Chick-Fil-A Employees Weigh In On Tipping For Curbside Pickup Orders

Even with a year passed in getting accustomed to the new guidelines that have come with the Coronavirus pandemic, the etiquette for how to best interact with frontline workers — including food service workers — is still being ironed out. Recently, a concerned Chick-fil-A customer took to the brand's Subreddit thread to ask whether customers were supposed to give tips to fast food employees that delivered their curbside pick-up orders.

The broad answer seems to be that Chick-fil-A does not allow its workers to accept tips. Though, in theory, this rule seems rather flexible as some managers may allow it if the customer really insists upon giving the tip — and some customers may sneak tips in without letting the employee decline. One commenter in the thread that identified as a Chick-fil-A employee admitted that they were never informed of this policy and, in fact, had heard directors talk about large tips they were once given.

In an answer to a similar question asked on Indeed, one employee added that, besides the decent pay they receive, accepting tips would be unfair when all they did was bring the meal to the car, while those working in the kitchen have no opportunity to be tipped.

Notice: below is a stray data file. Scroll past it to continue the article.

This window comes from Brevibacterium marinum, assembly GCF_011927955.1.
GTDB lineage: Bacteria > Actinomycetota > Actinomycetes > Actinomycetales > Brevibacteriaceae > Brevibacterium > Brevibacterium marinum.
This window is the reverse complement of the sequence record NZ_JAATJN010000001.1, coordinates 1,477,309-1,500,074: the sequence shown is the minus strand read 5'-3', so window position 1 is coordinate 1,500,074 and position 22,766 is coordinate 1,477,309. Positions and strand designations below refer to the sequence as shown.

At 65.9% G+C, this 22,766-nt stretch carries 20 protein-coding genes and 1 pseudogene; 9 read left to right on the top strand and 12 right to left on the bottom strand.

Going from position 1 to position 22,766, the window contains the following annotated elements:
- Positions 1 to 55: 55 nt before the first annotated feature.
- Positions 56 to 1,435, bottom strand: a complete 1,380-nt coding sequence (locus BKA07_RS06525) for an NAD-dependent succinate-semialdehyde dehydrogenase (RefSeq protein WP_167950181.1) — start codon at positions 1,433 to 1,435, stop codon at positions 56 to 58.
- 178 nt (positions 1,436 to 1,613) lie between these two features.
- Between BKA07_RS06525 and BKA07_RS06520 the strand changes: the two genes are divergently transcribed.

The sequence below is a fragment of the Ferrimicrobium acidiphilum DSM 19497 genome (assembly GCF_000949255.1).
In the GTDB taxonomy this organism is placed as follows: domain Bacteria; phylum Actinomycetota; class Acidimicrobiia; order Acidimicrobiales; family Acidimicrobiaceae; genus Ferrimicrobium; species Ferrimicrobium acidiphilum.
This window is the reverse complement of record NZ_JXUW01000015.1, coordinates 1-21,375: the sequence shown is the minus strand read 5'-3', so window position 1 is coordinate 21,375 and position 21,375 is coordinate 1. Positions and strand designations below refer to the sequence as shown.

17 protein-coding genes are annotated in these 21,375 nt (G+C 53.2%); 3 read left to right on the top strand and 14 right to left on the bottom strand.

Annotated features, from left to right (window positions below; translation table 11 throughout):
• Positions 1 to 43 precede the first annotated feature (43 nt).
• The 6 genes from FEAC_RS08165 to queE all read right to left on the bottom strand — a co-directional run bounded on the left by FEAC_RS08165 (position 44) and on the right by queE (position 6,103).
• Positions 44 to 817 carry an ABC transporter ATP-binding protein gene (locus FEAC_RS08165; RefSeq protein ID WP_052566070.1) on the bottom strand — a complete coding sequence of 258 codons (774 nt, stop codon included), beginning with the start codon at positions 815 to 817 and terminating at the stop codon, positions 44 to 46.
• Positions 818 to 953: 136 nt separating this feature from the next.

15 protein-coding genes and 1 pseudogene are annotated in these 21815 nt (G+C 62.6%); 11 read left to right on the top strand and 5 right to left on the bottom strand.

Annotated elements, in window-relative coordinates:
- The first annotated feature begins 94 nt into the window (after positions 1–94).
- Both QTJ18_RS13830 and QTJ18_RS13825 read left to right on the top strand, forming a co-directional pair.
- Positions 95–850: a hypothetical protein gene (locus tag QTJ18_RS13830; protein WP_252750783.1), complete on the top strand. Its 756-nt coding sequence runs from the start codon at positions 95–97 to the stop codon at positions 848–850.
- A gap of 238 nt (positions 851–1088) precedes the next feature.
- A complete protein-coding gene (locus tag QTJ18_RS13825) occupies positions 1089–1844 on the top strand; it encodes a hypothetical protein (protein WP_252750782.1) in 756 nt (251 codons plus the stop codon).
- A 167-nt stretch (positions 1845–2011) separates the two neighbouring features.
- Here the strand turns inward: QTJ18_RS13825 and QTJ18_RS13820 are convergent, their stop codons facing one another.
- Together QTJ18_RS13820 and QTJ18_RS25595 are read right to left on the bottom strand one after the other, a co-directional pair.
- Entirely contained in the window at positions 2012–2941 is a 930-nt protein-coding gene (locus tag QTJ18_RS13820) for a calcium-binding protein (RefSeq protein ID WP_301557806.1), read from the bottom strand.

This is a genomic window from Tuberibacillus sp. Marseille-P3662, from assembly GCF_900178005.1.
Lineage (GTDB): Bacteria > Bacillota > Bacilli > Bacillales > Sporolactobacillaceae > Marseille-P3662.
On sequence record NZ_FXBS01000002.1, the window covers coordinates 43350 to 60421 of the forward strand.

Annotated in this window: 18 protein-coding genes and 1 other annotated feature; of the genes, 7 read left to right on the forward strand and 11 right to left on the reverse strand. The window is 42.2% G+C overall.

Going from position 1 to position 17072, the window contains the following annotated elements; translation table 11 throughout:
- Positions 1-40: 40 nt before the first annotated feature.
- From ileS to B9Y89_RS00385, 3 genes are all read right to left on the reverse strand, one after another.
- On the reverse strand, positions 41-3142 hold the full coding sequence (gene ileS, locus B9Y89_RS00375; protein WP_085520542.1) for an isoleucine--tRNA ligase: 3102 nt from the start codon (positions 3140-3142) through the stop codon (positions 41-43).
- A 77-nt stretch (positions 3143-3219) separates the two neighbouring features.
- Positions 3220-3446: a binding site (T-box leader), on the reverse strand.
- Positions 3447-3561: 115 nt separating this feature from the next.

Here's what Chick-fil-A employees earn

One point made regarding tipping Chick-fil-A workers is that their wages are set without the assumption of them being tipped. According to data shared with Indeed, wages possible for employees at Chick-fil-A range from an average of $9.43 per hour for customer service assistants to an average of $11.92 per hour for kitchen team members. While these fall quite short of the $15 minimum wage that many fast food workers have gone on strike for throughout the past year, it is a lot higher than the wages received by servers that rely on tips as their baseline wage.

According to The U.S. Department of Labor, the federal minimum cash wage for workers whose salary is supported by tips is $2.13 per hour. The actual minimum changes between states, though. Oregon, for example, requires a cash minimum wage of $11.25 per hour — and for non-tipped minimum wage, the state has a sliding scale of $11.50 to $13.25 an hour, depending on what part you're in, as seen in a handout given by the state's Bureau of Labor.

So while it seems that technically Chick-fil-A workers should not accept your tips, if you feel strongly about providing one, do so. Every little bit counts, especially in a pandemic.